Thursday, June 10, 2021
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Rob Frommel: “A Thousand Times”


Rob Frommel
Rob Frommel

I popped the first CD, “A Thousand Times” by Rob Frommel, into my car’s CD player on my drive back to Kansas City expecting the worst.

You’ve certainly heard the worthwhile statement “Don’t judge a book by its cover” in attempts to negate one’s shallowness.

But in all actuality, I knew nothing about Frommel as a musician, so my first impression was solely based on the album artwork and picture posted on the back of the album.

Because he was wearing a flannel shirt and sporting long hair with a middle part, I was initially skeptical. But it is entirely true that someone’s appearance does not solely define them.

Whatever initial negative impression I had was quickly asphyxiated.

I listened through the first two tracks without a single cringe, and by the time I reached track four, I figured the only thing Frommel could do to ruin the rest of his album was to continuously sing out of key or to arrange a cacophony amongst the guitars. He did neither of these things, thankfully.

Frommel is your typical rock or alternative rock musician. He has a pleasant voice; never annoying, never out of key, and though his voice may not be particularly unique, it is satisfying.

There are some interesting guitar lines, but he works mostly with acoustic. The drum patterns aren’t particularly incredible or complex, but this genre of music doesn’t necessarily warrant intense drum fills.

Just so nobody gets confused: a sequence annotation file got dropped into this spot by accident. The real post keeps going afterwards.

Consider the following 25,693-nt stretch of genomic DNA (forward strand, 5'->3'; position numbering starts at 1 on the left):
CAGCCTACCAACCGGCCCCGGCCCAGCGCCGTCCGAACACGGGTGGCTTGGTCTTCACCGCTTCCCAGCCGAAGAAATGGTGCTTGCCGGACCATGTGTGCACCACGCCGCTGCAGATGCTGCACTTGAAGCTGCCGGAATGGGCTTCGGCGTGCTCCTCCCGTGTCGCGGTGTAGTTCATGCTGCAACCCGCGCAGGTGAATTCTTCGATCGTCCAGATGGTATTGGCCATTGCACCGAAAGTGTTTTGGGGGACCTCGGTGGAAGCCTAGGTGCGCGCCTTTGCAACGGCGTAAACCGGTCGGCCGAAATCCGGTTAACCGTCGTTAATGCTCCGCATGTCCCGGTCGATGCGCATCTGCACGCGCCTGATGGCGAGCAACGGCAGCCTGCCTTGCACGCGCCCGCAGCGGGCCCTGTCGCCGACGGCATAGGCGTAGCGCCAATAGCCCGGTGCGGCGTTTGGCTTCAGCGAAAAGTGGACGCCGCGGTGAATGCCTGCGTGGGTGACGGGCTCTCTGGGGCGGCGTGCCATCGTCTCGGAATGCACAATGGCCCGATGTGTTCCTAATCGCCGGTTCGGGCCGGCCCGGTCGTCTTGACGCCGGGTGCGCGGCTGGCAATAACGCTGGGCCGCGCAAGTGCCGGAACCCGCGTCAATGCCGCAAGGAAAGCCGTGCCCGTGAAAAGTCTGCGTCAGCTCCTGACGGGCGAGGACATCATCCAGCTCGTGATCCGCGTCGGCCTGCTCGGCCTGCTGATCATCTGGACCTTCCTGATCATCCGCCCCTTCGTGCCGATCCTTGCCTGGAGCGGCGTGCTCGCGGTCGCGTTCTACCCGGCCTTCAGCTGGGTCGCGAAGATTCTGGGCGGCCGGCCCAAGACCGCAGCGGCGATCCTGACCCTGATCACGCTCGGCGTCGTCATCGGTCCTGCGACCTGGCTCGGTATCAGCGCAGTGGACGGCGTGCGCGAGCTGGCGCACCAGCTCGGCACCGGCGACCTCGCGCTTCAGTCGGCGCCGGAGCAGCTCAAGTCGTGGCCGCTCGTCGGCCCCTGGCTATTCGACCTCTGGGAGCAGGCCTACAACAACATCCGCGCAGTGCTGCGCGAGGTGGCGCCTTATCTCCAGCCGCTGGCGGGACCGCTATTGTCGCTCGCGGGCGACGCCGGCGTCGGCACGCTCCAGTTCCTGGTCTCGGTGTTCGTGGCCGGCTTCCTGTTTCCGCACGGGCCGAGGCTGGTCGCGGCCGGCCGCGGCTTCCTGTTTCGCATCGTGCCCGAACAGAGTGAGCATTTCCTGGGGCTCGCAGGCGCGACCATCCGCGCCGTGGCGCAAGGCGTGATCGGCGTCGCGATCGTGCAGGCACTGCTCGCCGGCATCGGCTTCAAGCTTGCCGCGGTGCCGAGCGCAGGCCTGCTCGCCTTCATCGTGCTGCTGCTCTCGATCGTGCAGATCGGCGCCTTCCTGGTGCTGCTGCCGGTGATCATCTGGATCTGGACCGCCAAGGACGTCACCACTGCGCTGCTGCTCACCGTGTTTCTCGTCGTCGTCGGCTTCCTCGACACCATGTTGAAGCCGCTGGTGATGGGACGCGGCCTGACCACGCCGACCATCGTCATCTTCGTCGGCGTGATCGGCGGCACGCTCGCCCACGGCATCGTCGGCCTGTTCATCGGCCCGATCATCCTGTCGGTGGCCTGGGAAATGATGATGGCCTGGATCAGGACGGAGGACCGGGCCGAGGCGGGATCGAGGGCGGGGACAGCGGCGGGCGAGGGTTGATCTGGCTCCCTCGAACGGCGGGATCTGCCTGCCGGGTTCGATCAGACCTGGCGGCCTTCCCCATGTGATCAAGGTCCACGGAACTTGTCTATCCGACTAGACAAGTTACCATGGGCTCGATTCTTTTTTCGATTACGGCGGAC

He even incorporates saxophone into the track “Apple,” an interesting contrast to the typical acoustic drawl.

Frommel tries for a heavier rock feel in “Disconcerting,” which exemplifies his versatility as a musician, but this particular track did not fit my taste.

I will admit I have diverse taste in music, as long as it contains some musical merit, but the genre of rock he aspired to create on this track was reminiscent of Nickelback, or Creed, if they obtained a halfway competent vocalist.

Frommel receives a second strike for “Carry On,” which mimics the same generic rock band style.

If that’s a genre that particularly appeals to you, I urge you to preview the album. It’s an album that at least deserves a listen to see if it fits your taste.

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